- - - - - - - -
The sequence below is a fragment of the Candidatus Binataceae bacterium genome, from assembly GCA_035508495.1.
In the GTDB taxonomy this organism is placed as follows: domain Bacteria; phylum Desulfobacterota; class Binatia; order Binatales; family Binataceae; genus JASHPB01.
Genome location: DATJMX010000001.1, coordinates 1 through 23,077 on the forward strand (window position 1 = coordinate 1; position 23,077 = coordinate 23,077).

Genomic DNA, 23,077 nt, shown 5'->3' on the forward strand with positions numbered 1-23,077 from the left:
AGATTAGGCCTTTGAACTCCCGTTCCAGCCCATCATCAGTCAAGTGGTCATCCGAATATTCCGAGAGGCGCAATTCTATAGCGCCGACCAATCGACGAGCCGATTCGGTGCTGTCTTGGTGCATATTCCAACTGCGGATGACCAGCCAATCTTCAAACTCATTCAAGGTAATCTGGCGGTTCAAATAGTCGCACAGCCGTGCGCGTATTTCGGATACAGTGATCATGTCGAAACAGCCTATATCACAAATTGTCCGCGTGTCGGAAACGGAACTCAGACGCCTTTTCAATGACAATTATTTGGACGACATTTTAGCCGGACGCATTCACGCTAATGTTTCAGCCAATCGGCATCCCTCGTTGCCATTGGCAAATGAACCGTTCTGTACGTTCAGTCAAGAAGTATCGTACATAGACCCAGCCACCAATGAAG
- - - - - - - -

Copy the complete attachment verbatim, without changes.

The sequence below is a fragment of the Candidatus Binataceae bacterium genome, from assembly GCA_035508495.1.
In the GTDB taxonomy this organism is placed as follows: domain Bacteria; phylum Desulfobacterota; class Binatia; order Binatales; family Binataceae; genus JASHPB01.
Genome location: DATJMX010000001.1, coordinates 1 through 23,077 on the forward strand (window position 1 = coordinate 1; position 23,077 = coordinate 23,077).

Genomic DNA, 23,077 nt, shown 5'->3' on the forward strand with positions numbered 1-23,077 from the left:
AGATTAGGCCTTTGAACTCCCGTTCCAGCCCATCATCAGTCAAGTGGTCATCCGAATATTCCGAGAGGCGCAATTCTATAGCGCCGACCAATCGACGAGCCGATTCGGTGCTGTCTTGGTGCATATTCCAACTGCGGATGACCAGCCAATCTTCAAACTCATTCAAGGTAATCTGGCGGTTCAAATAGTCGCACAGCCGTGCGCGTATTTCGGATACAGTGATCATGTCGAAACAGCCTATATCACAAATTGTCCGCGTGTCGGAAACGGAACTCAGACGCCTTTTCAATGACAATTATTTGGACGACATTTTAGCCGGACGCATTCACGCTAATGTTTCAGCCAATCGGCATCCCTCGTTGCCATTGGCAAATGAACCGTTCTGTACGTTCAGTCAAGAAGTATCGTACATAGACCCAGCCACCAATGAAG